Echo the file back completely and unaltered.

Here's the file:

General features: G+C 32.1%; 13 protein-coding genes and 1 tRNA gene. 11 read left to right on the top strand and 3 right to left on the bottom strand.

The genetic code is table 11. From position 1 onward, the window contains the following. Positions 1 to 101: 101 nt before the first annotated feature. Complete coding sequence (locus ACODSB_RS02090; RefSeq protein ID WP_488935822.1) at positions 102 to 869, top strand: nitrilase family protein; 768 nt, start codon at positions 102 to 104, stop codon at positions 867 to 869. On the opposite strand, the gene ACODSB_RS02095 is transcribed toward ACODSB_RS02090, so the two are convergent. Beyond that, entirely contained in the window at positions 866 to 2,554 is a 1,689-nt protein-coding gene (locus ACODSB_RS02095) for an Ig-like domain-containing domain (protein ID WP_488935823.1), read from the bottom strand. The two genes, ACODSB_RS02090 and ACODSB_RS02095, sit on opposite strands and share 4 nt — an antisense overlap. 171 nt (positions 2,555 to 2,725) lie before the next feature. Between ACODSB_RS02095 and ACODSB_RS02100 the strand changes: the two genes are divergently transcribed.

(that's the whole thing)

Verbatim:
General features: G+C 32.1%; 13 protein-coding genes and 1 tRNA gene. 11 read left to right on the top strand and 3 right to left on the bottom strand.

The genetic code is table 11. From position 1 onward, the window contains the following. Positions 1 to 101: 101 nt before the first annotated feature. Complete coding sequence (locus ACODSB_RS02090; RefSeq protein ID WP_488935822.1) at positions 102 to 869, top strand: nitrilase family protein; 768 nt, start codon at positions 102 to 104, stop codon at positions 867 to 869. On the opposite strand, the gene ACODSB_RS02095 is transcribed toward ACODSB_RS02090, so the two are convergent. Beyond that, entirely contained in the window at positions 866 to 2,554 is a 1,689-nt protein-coding gene (locus ACODSB_RS02095) for an Ig-like domain-containing domain (protein ID WP_488935823.1), read from the bottom strand. The two genes, ACODSB_RS02090 and ACODSB_RS02095, sit on opposite strands and share 4 nt — an antisense overlap. 171 nt (positions 2,555 to 2,725) lie before the next feature. Between ACODSB_RS02095 and ACODSB_RS02100 the strand changes: the two genes are divergently transcribed.